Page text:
Modern Retirement Living: Looking to the future

Published: 8th September 2021
Area: Real Estate & Planning

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Retirement Living: the future

As the UK population gets older, retirement living should be gaining traction and becoming increasingly important. However, in order to attract new residents and convince councils and developers that it’s a sector worth prioritising, a more modern approach is needed.

Developers themselves have an opportunity to revolutionise retirement living, and now is the ideal time to set the wheels in motion. Nevertheless, there are some considerations to be made before jumping into this important sector.

What is retirement living?

There are three main options when it comes to accommodation and care for older people:

 Traditional homes:  A privately-owned or rented home

Retirement living:  Homes and communities especially built for later living. These usually include on-site care and amenities, such as gyms and communal spaces, while giving residents their own independent space.

Nursing care: Specialist facilities, where care is the main focus.

What trends are we seeing in the sector?

To successfully tap into this evolving market, developers should be aware of trends that currently define the sector.

These are:

  • Retirement living is growing - With more developers and investors looking to work in the sector, there will be greater diversification in terms of offering. Uniqueness will pay off.
  • Moving away from the property ladder – Although the older generations are often of the opinion that buying is best, when it comes to later living, renting may be the most sensible option, offering increased flexibility in a cost-effective manner.
  • Improving quality of life – Retirement living should focus on quality of life, as well as care. Desirable amenities and a sense of community raise retirement living above traditional housing or nursing care.
  • Flexibility in the golden years – More and more, highlighting the flexibility that retirement living offers to its target audience is key. Whether that’s showing the benefits of renting or offering a try before you buy approach, flexibility gives older people much-needed autonomy.
What about planning?

There are some important caveats that developers need to understand about the process of securing planning for retirement living communities, buildings and homes. These include:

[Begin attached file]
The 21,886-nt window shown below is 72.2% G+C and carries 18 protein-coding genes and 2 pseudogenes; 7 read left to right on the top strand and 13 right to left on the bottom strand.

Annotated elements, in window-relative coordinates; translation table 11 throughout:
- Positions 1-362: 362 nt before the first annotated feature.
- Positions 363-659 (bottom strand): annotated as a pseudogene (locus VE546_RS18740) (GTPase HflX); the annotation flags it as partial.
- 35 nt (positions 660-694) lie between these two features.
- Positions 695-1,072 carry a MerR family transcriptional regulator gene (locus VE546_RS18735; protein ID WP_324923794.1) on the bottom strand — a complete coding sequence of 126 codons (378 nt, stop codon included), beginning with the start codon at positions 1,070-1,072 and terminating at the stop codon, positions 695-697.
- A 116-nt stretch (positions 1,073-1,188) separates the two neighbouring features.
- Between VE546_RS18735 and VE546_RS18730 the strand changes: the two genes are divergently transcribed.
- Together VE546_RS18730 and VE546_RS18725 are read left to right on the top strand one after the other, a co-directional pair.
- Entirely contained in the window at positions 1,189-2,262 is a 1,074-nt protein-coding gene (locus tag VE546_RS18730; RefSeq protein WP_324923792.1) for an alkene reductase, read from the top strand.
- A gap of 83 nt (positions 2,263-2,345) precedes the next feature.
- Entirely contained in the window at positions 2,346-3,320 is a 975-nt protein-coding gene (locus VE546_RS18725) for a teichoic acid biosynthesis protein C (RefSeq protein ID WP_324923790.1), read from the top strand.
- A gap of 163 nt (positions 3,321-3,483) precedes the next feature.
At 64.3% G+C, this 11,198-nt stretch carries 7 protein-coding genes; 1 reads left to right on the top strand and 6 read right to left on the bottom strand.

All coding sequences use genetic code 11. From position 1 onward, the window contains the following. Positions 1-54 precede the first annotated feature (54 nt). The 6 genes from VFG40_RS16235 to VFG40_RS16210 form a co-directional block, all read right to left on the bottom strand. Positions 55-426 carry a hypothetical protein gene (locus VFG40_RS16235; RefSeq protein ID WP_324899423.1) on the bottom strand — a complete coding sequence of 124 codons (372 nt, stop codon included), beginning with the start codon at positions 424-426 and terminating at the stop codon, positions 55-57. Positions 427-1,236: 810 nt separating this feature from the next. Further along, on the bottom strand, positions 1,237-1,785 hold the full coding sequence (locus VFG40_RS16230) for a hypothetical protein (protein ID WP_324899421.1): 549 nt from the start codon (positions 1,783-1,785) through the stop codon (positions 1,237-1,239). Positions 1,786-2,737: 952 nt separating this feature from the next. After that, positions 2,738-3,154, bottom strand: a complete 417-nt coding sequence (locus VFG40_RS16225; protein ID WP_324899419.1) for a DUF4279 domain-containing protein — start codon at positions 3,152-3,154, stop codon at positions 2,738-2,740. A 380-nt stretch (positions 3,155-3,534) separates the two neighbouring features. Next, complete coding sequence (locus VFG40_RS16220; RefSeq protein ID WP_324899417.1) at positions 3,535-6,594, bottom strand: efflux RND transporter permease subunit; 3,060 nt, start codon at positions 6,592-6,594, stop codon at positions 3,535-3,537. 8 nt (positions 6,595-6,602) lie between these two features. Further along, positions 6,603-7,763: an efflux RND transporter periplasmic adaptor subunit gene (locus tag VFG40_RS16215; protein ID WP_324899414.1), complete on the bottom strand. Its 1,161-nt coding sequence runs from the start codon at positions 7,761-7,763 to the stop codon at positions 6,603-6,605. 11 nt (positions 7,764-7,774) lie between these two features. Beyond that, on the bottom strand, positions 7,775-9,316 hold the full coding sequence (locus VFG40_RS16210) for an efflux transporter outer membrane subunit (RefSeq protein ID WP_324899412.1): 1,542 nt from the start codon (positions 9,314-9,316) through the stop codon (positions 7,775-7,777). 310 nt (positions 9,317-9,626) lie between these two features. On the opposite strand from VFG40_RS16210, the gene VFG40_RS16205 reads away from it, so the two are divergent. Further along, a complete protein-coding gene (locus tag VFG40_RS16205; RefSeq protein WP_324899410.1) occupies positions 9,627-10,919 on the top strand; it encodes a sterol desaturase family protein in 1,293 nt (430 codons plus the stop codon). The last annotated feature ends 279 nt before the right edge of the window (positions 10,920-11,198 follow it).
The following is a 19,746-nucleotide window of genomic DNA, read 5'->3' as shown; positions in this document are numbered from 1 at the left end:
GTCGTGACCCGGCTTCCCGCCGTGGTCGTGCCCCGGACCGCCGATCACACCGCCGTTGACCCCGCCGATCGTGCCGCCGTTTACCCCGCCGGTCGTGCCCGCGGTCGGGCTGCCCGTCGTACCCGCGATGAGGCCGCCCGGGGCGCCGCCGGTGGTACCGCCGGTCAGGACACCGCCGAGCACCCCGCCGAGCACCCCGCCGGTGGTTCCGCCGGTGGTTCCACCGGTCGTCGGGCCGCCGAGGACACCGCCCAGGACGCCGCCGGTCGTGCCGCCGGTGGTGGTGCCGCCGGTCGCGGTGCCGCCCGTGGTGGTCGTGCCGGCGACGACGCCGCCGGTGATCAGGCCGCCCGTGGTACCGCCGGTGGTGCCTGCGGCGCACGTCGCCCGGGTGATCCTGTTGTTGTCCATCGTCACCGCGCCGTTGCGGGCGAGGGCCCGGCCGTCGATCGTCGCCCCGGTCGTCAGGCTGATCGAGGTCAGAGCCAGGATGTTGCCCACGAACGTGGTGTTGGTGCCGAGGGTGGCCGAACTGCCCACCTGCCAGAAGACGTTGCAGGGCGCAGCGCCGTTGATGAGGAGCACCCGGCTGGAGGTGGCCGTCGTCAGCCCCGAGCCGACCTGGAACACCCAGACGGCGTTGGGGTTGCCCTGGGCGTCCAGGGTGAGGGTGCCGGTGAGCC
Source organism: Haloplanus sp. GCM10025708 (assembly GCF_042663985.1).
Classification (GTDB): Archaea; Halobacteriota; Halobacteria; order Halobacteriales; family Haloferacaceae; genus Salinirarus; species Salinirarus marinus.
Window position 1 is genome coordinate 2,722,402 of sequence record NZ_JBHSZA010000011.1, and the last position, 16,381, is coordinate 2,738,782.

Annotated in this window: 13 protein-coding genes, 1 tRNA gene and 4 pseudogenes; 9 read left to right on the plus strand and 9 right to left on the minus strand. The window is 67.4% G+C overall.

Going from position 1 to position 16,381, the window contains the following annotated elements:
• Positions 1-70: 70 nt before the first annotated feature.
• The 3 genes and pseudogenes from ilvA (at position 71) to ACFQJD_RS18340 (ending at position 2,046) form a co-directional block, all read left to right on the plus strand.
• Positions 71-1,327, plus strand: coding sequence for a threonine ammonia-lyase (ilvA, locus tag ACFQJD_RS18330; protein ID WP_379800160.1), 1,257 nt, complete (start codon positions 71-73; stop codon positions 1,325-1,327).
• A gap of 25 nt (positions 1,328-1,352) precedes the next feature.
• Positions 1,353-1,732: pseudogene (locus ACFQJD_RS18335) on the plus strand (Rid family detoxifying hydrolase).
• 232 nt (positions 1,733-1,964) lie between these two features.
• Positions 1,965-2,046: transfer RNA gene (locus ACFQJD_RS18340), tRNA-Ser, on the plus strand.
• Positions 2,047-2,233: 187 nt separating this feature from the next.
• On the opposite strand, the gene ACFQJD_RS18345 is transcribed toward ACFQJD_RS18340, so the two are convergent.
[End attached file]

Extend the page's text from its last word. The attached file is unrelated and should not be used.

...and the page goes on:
Brownfield and greenfield – Brownfield restoration won’t pose much of an obstacle. However, if developing in a greenfield area, there may be increased scrutiny from planning authorities. However, including plenty of detail around how the development will benefit the wider community, for example specific amenities, is likely to make the planning process smoother.

Design – The National Planning Policy Framework includes certain aspects that must be kept in mind when designing a retirement development, such as accessibility, light and space. The recent amendments to the NPPF now include a definition of ‘Older People’.

Affordability – Affordability is a major concern, so although great amenities will attract interest, it’s essential to keep the target audience in mind and find the right price range.

Communicate with councils – Working with councils to offer a development that will truly benefit the community will help when it comes to planning. Their priority is the local area, so the developer should show that they share the same priorities, where possible.

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Could multi generational living ease the pandemic effects effects on the housing sector? Louise Drew looks at village life and the environmental and social benefits.

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Louise is the Head of the Building Communities team, having a passion for delivering development that brings major benefit to residents in terms of health, wellbeing, education, employment and the environment.

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